Gain a global view of your family's past by connecting census records
4-5 minute read
By Jen Baldwin
Exploring the 1921 Census of England & Wales in combination with other national and international collections can add a new perspective to your ancestors' stories. Jen Baldwin explains how.
The 1921 Census of England & Wales is incredibly significant material for historians, family historians and genealogists. However, it's even more than that. The 1921 Census offers researchers around the world an opportunity to explore the movement, activities and occupations of English-speaking communities worldwide.
Thanks to the way the census was taken – the details on an exact day – versus the average description of a household over a period of months, you can really capture a unique slice of information. Combine that with a period in history in which travel, tourism, and trade are changing rapidly and you have a recipe for new and enlightening family research.
Cornelius King Chapin
Cornelius King Chapin was President of a machine tool manufacturing business in Detroit, Michigan in the early 1920s. You'll find him in the 1920 US Census with his wife, Florence, and two household servants: Mary, the cook and Martha, a maid.
The census tells us Cornelius was born in Michigan and was 43 at the time. Both his father and mother were also born in Michigan. The census record also reveals that Cornelius was considered a 'wage earner'. Perhaps not what you'd expect for a President of a company.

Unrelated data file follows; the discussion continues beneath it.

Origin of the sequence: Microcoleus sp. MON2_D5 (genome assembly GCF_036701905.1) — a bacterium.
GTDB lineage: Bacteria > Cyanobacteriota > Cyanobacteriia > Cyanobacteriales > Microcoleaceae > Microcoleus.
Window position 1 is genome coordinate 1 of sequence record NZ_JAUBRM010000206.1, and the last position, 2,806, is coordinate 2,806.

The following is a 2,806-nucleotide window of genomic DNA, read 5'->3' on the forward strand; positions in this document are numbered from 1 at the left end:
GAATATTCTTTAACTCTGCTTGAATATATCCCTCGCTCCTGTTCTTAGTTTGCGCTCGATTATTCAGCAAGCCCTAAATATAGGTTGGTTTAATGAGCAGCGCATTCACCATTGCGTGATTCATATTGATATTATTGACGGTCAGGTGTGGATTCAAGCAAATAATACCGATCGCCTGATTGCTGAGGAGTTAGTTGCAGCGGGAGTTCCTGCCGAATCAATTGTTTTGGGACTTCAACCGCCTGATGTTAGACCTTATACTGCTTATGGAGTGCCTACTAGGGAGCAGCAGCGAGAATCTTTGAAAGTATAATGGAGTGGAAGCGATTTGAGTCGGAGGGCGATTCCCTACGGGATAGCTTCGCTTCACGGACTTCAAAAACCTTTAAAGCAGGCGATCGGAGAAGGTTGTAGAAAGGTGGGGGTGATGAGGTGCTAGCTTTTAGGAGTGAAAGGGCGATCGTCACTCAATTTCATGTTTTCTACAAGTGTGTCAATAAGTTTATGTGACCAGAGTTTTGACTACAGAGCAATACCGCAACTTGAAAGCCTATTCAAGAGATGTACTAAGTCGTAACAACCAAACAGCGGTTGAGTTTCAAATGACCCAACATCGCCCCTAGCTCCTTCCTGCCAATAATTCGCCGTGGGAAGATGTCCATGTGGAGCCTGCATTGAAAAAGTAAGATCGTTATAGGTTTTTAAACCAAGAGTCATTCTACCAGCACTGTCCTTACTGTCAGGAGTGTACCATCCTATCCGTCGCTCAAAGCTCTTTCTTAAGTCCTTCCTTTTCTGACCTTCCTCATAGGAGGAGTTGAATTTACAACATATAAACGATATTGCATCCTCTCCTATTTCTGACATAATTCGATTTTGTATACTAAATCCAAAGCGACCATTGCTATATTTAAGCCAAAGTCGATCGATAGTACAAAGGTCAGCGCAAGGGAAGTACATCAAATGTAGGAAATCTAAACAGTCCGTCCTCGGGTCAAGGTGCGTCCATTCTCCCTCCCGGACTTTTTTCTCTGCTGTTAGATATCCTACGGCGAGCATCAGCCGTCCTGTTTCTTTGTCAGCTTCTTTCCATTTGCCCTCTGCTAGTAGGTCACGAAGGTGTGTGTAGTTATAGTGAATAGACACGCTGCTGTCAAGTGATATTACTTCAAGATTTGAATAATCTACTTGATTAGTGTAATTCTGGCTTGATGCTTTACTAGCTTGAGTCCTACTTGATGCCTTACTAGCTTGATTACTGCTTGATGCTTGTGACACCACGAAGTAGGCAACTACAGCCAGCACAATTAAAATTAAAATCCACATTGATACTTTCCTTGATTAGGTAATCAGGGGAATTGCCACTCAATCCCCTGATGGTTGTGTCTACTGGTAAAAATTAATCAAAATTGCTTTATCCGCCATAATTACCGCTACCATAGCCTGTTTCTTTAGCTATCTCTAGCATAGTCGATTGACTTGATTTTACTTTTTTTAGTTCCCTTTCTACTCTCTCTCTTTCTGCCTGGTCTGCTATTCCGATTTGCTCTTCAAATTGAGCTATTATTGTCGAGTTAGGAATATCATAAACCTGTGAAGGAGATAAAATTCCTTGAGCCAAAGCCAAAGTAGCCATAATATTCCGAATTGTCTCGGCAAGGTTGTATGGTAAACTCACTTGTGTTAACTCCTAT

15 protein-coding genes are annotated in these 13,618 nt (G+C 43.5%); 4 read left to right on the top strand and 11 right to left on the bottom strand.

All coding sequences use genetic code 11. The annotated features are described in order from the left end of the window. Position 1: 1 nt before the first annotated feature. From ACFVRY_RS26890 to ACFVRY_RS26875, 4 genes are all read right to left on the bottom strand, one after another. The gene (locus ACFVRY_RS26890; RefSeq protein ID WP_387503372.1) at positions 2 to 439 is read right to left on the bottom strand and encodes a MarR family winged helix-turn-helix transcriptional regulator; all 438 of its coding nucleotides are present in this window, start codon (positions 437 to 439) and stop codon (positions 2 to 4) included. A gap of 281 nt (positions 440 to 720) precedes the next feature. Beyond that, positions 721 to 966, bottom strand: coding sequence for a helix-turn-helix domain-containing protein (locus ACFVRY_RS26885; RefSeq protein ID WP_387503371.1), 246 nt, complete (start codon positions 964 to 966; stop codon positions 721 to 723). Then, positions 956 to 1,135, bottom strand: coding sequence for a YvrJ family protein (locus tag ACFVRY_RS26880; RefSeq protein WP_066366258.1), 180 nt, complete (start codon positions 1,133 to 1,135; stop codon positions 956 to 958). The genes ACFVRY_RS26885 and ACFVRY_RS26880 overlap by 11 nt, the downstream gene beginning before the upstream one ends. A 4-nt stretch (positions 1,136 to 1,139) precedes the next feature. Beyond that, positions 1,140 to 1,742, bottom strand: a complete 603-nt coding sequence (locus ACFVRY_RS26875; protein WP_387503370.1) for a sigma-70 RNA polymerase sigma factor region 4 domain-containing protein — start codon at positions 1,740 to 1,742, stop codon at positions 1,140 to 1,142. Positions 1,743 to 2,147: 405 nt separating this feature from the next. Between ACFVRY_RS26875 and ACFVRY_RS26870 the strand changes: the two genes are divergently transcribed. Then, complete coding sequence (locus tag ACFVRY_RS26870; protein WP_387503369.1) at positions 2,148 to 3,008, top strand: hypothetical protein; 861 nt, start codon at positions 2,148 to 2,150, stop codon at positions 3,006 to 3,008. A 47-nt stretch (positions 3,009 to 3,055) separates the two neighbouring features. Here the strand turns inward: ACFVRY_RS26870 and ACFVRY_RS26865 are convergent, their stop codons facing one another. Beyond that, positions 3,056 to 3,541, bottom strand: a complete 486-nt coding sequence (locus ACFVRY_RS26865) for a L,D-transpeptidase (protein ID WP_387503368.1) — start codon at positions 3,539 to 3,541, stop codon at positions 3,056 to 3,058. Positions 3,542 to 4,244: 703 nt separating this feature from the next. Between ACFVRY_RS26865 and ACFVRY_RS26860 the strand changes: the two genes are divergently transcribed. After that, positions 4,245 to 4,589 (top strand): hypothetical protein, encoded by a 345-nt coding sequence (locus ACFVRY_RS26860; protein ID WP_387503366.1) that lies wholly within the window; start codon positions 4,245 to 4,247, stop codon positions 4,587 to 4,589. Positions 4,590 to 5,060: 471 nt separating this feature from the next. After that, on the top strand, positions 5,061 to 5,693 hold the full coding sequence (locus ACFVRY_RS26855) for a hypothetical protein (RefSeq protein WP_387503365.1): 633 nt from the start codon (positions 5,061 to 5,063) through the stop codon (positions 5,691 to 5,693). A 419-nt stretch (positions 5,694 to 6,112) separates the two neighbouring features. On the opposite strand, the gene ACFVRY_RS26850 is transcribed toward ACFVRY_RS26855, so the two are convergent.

Florence is listed at age 33 and was born in Illinois. She did not record an occupation and her parents were also both born in the same state. At the time of the census, they lived on Lincoln Road in Grosse Pointe, a suburb of metro Detroit.
Found at The Savoy
You'll also find Cornelius and Florence in the 1921 Census of England & Wales, captured staying the night at The Savoy Hotel in London.
The 1921 Census reveals something new we hadn't gleaned from the 1920 Census - a son, James A Chapin, aged just one year and four months old at the time. This makes the 1921 Census of England and Wales the first national census James appeared on in his lifetime.
Thanks to the detail in the 1921 Census, we can calculate that James was born sometime around 19 February 1920. The official date of the 1920 US Census was 1 January, so Florence would have been heavily pregnant at the time it was taken. It also offers a more specific birth location for Cornelius - Lansing, Michigan. Florence's birth location is listed as Detroit, Michigan on the 1921 Census, not Illinois, as stated in the 1920 Census.
Why the discrepancy in Florence’s place of birth?
Both the 1930 US Census and her passport application repeat Illinois as the state of Florence's birth. Of course, there is no national birth registration system in the United States, so we can take advantage of state-level birth records as well as other documentary evidence to confirm the location. It is likely that the 1921 Census for The Savoy was completed using passports and other documents used as part of the hotel registration process, and since Florence’s passport was issued from Detroit, her place of birth may have been documented on the census incorrectly. This is just one theory that could be explored but seems to be the most reasonable explanation for the error.
Beyond census records